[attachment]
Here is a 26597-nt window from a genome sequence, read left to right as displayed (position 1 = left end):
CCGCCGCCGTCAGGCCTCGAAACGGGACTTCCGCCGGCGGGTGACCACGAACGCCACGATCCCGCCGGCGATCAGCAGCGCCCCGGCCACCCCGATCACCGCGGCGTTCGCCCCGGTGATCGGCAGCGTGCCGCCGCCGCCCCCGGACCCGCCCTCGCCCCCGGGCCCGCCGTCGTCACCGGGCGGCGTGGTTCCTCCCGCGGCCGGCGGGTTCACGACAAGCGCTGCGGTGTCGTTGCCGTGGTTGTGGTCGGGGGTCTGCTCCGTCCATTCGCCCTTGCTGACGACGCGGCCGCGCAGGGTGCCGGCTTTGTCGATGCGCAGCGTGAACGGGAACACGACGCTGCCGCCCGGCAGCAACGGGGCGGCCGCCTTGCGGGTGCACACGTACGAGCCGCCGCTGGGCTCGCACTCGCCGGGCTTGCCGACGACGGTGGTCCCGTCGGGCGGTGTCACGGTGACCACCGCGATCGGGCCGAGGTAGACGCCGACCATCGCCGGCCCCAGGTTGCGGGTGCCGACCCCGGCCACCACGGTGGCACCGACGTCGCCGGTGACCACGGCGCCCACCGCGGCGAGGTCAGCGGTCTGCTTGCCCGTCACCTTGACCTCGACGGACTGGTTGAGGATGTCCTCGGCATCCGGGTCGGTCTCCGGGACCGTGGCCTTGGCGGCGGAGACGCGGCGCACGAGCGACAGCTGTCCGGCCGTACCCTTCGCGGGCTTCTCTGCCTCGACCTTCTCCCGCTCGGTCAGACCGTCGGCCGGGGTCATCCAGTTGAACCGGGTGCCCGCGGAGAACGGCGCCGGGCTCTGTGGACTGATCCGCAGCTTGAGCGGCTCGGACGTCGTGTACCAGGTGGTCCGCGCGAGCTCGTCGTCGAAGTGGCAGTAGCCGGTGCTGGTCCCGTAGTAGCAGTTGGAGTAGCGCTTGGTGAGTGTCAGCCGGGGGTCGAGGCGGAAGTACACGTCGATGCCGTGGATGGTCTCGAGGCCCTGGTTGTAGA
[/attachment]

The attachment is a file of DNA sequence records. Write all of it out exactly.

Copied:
Here is a 26597-nt window from a genome sequence, read left to right as displayed (position 1 = left end):
CCGCCGCCGTCAGGCCTCGAAACGGGACTTCCGCCGGCGGGTGACCACGAACGCCACGATCCCGCCGGCGATCAGCAGCGCCCCGGCCACCCCGATCACCGCGGCGTTCGCCCCGGTGATCGGCAGCGTGCCGCCGCCGCCCCCGGACCCGCCCTCGCCCCCGGGCCCGCCGTCGTCACCGGGCGGCGTGGTTCCTCCCGCGGCCGGCGGGTTCACGACAAGCGCTGCGGTGTCGTTGCCGTGGTTGTGGTCGGGGGTCTGCTCCGTCCATTCGCCCTTGCTGACGACGCGGCCGCGCAGGGTGCCGGCTTTGTCGATGCGCAGCGTGAACGGGAACACGACGCTGCCGCCCGGCAGCAACGGGGCGGCCGCCTTGCGGGTGCACACGTACGAGCCGCCGCTGGGCTCGCACTCGCCGGGCTTGCCGACGACGGTGGTCCCGTCGGGCGGTGTCACGGTGACCACCGCGATCGGGCCGAGGTAGACGCCGACCATCGCCGGCCCCAGGTTGCGGGTGCCGACCCCGGCCACCACGGTGGCACCGACGTCGCCGGTGACCACGGCGCCCACCGCGGCGAGGTCAGCGGTCTGCTTGCCCGTCACCTTGACCTCGACGGACTGGTTGAGGATGTCCTCGGCATCCGGGTCGGTCTCCGGGACCGTGGCCTTGGCGGCGGAGACGCGGCGCACGAGCGACAGCTGTCCGGCCGTACCCTTCGCGGGCTTCTCTGCCTCGACCTTCTCCCGCTCGGTCAGACCGTCGGCCGGGGTCATCCAGTTGAACCGGGTGCCCGCGGAGAACGGCGCCGGGCTCTGTGGACTGATCCGCAGCTTGAGCGGCTCGGACGTCGTGTACCAGGTGGTCCGCGCGAGCTCGTCGTCGAAGTGGCAGTAGCCGGTGCTGGTCCCGTAGTAGCAGTTGGAGTAGCGCTTGGTGAGTGTCAGCCGGGGGTCGAGGCGGAAGTACACGTCGATGCCGTGGATGGTCTCGAGGCCCTGGTTGTAGA